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Posts Tagged ‘GSoC’

Opacity Shadow Maps artifacts

Opacity shadow maps can suffer from sever artifacts if not “enough” maps are generated. The artifacts are caused by the fact that new points, without shadow information, are introduced by each opacity map. Below you can see the grass from CS rendered using only 15 opacity maps (the diagonal lines perpendicular to the light’s direction are the artifacts, in case they weren’t obvious enough 🙂 ):

The limit is 15 because, at the moment, the textures are passed as an array of sampler2D and only 16 (15 opacity + 1 material) textures can be used in one shader on my video card, NVIDIA GeForce 9500M GS. However, 4 times more maps can be generated if every channel of every texture is used, yielding 60 maps (but only 14 textures):

As can be seen from the above picture the artifacts are now slightly less visible (more but smaller), so increasing the number of maps is one way of trying to remove these artifacts. Another (smarter) way is by aligning the opacity maps with the geometry, using information from a depth map, as described in deep opacity maps (DOM). This is what I plan to implement for the second part of GSoC. Here is how DOM should improve the rendering:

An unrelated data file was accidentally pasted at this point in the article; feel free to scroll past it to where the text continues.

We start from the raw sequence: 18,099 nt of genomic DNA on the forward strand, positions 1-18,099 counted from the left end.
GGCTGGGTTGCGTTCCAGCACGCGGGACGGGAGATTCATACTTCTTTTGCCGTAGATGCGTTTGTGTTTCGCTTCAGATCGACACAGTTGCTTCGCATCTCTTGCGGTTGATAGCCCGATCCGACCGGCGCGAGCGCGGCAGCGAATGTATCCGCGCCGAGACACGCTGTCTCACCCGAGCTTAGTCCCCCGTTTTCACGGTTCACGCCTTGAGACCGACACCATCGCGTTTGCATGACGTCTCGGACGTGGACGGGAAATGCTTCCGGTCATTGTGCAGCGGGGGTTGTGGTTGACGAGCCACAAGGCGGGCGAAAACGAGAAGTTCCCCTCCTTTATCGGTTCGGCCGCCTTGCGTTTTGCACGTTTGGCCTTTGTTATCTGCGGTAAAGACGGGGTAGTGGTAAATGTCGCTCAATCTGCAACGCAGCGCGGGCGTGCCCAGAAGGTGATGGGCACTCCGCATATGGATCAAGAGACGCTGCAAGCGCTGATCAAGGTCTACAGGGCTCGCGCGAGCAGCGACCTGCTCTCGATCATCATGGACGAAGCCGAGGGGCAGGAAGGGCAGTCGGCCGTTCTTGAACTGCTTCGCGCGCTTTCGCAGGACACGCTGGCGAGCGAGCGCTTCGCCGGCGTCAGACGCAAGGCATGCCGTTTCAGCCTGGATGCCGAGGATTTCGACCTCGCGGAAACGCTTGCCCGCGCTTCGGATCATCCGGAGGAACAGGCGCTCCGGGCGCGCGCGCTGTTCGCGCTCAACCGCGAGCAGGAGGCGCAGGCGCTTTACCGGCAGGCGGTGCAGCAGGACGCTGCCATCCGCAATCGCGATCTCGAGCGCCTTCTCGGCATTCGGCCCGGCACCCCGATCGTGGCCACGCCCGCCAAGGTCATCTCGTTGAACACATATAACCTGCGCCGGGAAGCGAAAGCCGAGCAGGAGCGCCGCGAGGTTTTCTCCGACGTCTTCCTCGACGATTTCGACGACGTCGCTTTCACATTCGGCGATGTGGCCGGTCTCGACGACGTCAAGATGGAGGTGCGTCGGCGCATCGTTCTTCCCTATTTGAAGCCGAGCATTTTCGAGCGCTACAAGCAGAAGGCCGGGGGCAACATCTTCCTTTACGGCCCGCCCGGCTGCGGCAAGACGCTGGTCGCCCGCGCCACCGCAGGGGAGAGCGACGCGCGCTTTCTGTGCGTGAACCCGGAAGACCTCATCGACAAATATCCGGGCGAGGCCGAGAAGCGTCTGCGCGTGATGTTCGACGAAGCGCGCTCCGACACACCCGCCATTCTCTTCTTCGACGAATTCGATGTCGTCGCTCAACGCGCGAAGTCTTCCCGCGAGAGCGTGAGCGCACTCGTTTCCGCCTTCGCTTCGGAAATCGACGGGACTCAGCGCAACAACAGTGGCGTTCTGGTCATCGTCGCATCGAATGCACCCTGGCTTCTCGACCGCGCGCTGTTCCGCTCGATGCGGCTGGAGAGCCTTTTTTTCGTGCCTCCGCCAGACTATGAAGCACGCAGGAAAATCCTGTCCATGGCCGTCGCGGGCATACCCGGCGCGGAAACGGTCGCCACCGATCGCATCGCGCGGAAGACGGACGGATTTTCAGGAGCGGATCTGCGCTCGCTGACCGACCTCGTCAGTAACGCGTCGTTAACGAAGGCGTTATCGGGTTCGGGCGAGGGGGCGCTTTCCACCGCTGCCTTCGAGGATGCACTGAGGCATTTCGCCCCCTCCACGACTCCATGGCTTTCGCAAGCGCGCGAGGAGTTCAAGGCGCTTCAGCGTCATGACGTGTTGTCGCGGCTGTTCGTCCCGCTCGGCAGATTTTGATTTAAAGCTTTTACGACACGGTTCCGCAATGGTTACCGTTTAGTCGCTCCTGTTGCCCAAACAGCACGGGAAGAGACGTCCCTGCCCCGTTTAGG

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Another year, another blog

So this is my second year at both Google Summer of Code (GSoC) and Crystal Space (CS) after the last year’s project, which you can find at: http://hairrendering.wordpress.com/.

This year I plan to implement “Real-Time Volumetric Shadows for Dynamic Objects”, by adding a new render manager in CS.

This idea came to me while trying to figure out why my hair rendering didn’t look as good as advertised by other demos, such as NVIDIA Nalu. The reason is that my hair plugin lacked self-shadowing and so I studied how this can be implemented by doing an Individual Study Option at my university, regarding “Rendering real-time self-shadowed dynamic hair”. You can find my presentation here.

For this project I plan to implement Opacity Shadow Maps (OSM) for starters and then implement some more advanced techniques, such as Fourier Opacity Mapping (FOM) and/or improve the OSM by using a different sorting algorithm.

If you would like to view the implementation, as it progress, you can check out via SVN the CS selfshadow branch (no account needed). Also, if you experience problems compiling CS, you can read this post here (it’s a little bit old, but it should do the trick).